Is Atwell on the smaller side of most WRs, sure. Are there questions if his frame will hold up in the NFL, yes. But one thing is for sure, he is a playmaker.

Atwell is a speedy home run threat that the Rams offense is lacking. Coach McVay is good at developing plays that suit the talents of his offensive players. I have no doubt that McVay already has a plan on exactly how to use him.

Draft him with caution, but the upside is there. Like Eskridge, late round two, early third round is safe.

Terrace Marshall Jr., WR, Carolina Panthers (Pick 59)

Marshall Jr reunites with his old college coach Joe Brady in Carolina. Marshall should have a leg up as he is familiar with the offense that Brady ran in LSU.

He fits in nicely with DJ Moore and Robby Anderson, giving Carolina a dynamic WR core.

Marshall is going mid to high second round in most rookie mocks, and I am comfortable taking him in the area. I think his familiarity with Brady will translate into some early season numbers.

The Best of the Rest

Amon-Ra St. Brown, WR, Detroit Lions (Pick 112)

I am trying to get all the St. Brown shares I can handle.

His situation reminds me a lot of when Terry McClaurin got drafted by the WFT.

There is not a lot of weapons in Detroit, and St. Brown should start in the slot Week 1. I am comfortable taking him in the early second round of rookie drafts as well as in the later rounds of re-draft PPR leagues.

Nico Collins WR (Pick 89) & Brevin Jordan TE (Pick 147) Houston Texans

The Texans are a mess on offense, leading me to think that Collins and Jordan can produce early. Jordan is a bit more of a raw project, but the talent is there.

Jordan is more of a later rounds stash, whereas Collins should go off the board in the early third round, if not sooner.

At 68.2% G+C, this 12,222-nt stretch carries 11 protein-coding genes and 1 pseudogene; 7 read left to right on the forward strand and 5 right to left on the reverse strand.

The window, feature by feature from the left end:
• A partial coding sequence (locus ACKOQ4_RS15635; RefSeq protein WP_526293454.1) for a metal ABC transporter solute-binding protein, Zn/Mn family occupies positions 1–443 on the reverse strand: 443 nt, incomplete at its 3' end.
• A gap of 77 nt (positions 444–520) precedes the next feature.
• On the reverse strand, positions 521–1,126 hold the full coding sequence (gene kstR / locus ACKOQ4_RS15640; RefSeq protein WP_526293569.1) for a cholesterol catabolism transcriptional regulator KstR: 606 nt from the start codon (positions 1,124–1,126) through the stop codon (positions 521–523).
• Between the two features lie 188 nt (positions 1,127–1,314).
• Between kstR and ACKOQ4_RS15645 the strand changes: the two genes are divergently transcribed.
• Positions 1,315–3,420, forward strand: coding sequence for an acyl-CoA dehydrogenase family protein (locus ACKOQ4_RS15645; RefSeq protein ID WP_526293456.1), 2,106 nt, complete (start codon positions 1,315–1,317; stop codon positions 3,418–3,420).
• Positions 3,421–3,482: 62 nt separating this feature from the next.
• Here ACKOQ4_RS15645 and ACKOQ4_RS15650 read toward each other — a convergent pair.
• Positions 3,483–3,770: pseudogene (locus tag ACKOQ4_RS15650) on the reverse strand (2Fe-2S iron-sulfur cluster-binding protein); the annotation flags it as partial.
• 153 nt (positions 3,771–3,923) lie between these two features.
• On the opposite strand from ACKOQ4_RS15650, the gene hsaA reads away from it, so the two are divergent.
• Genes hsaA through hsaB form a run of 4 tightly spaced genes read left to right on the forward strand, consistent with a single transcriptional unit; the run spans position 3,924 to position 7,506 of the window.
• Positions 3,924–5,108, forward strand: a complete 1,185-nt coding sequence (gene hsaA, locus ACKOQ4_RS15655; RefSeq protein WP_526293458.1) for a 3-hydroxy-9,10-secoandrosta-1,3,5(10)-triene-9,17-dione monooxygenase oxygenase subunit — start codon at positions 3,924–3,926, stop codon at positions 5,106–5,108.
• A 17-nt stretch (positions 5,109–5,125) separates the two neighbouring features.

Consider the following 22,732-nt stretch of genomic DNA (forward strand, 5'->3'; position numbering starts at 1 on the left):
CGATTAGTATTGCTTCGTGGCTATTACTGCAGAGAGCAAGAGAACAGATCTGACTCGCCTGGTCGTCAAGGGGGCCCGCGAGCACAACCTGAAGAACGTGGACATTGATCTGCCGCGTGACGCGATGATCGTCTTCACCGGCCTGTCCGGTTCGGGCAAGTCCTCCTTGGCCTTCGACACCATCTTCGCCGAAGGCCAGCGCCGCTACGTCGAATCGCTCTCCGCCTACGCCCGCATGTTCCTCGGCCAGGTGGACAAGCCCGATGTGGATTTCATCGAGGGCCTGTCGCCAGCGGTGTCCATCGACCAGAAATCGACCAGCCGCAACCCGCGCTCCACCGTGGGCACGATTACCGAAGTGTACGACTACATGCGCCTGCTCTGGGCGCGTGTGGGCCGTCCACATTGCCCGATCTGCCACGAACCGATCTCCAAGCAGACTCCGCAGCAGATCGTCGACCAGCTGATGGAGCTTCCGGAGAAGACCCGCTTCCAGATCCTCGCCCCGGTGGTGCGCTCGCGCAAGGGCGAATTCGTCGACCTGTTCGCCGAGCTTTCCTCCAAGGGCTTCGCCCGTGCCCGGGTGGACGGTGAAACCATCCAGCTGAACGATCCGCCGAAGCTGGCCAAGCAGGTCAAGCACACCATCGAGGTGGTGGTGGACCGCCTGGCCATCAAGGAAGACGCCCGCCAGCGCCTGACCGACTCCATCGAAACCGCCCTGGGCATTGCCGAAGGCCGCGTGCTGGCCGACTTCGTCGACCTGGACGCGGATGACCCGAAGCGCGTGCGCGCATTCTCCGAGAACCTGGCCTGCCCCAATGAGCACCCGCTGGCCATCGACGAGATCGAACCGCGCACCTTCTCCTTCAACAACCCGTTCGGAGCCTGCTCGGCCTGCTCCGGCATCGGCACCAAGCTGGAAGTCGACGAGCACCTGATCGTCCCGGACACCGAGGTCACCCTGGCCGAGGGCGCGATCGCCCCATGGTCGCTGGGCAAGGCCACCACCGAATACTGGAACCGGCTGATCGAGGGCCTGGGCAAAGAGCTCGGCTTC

Josh Palmer, WR, Los Angeles Chargers (Pick 77)

Palmer was a victim of a very poor passing game at Tennessee. He is a tall athletic WR with sure hands.

He is a good fit with Josh Herbert, playing in a potent passing attack. He slides into the mid-third to early fourth round of dynasty drafts, but that will rise if something happens to Mike Williams.

Anthony Schwartz, WR, Cleveland Browns (Pick 91)
Dez Fitzpatrick, WR, Tennessee Titans (Pick 109)
Jaelon Darden, WR, Tampa Bay Buccaneers (Pick 129)

All three above good dynasty stashed. They have the upside to be productive fantasy wide receivers once a path to playing time is clear for them. Schwartz’s timeline may be sooner than Dardens if Cleveland moves on from OBJ. Fitzpatrick is the most likely to produce year one, taking the spot of Corey Davis, and only really having to worry about Josh Reynolds.

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About Jon Witt

Buffalo Boy born and raised. He loves his Buffalo sports unconditionally, despite them driving him nuts more often than not. Bleeds Dodgers Blue during the summer and wishes he had an NBA team. Plays all sorts of fantasy sports, has been for a very long time. Hit him up @JPW2542 with any comments or questions.